The virtual reality market is becoming a more crowded and fertile one, with start-ups and brands alike emerging to take advantage of it.
At one end end of the spectrum, in Australia Samsung is using its Galaxy VR to stream an mother giving birth, her husband 4,000 km away with the headset.
Working with production company, Rapid VR, Samsung Australia and Leo Burnett Australia live-streamed the birth of Alison Larke’s third son, the 360 degree footage allowed Jason Larke, an electrical contractor working in a remote part of Queensland, to witness the birth this February.
Arno Lenior, Chief Marketing Officer – Samsung Electronics Australia, said: “The Samsung Gear VR technology is exciting, but what we are even more proud of are the amazing, emotion-charged experiences made possible by eliminating physical and geographic barriers and delivering new ways to experience immersive content.
Although, Louis Deane, co-founder of Visr VR, a virtual reality hardware company that is bringing virtual reality headsets to a lower price point, understands that not all brands have fully thought out VR strategies.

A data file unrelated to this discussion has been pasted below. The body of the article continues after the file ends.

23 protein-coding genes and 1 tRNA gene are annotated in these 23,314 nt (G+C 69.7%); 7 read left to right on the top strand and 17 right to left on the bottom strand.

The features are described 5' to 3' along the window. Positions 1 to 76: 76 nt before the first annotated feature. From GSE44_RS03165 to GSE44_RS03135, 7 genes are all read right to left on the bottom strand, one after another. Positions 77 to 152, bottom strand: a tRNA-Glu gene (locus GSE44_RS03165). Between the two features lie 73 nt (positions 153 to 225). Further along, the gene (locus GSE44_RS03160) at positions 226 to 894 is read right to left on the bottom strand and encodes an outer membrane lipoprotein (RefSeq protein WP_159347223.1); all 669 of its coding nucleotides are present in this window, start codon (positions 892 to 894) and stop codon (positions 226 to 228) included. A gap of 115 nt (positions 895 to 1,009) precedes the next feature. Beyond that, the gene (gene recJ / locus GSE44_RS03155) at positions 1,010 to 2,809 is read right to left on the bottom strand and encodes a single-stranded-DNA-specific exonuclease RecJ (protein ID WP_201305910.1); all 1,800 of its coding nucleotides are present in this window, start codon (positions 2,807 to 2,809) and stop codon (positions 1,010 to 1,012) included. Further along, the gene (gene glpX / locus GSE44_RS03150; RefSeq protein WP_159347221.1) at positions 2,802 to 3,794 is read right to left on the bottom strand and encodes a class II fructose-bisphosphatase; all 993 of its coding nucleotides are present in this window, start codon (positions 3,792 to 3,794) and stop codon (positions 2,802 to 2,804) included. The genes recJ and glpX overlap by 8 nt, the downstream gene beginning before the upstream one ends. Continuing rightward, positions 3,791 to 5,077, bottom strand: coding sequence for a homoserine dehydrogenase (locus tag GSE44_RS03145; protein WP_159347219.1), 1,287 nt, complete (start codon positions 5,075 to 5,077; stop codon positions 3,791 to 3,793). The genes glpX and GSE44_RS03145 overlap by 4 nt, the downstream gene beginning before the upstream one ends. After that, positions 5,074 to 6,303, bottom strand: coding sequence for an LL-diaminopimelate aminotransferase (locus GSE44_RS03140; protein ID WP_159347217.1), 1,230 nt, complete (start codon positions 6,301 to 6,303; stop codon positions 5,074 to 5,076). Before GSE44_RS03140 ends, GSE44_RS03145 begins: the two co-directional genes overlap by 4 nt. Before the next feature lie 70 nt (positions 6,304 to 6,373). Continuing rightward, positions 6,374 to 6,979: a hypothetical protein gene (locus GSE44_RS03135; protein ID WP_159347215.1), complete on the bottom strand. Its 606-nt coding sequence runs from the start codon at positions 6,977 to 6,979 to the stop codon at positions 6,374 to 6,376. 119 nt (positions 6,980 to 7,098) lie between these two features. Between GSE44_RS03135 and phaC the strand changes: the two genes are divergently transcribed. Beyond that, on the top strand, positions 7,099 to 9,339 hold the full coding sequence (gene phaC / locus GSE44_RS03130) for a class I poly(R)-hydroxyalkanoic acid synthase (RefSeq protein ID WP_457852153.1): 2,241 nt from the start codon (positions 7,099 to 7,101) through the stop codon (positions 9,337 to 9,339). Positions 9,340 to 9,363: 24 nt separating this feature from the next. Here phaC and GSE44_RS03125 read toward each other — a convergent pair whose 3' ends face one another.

“There are a lot of companies that have VR products that they have been building ready for the VR market, but they don’t have a pipeline, they don’t know how to get it into the hands of their consumers,” he says.
Visr VR is pitching at an event in London, Pitch@Palace, in front of the Duke of York that which will sees 42 other entrepreneurs in the creative technology industry vie for the public’s vote to win the People’s Choice Award.
While many VR headsets are around the £300 price-mark, Visr VR is looking to ship them for as little as £15. With more content available in this format, consumers wanting to get their hands on headsets will be a lucrative market.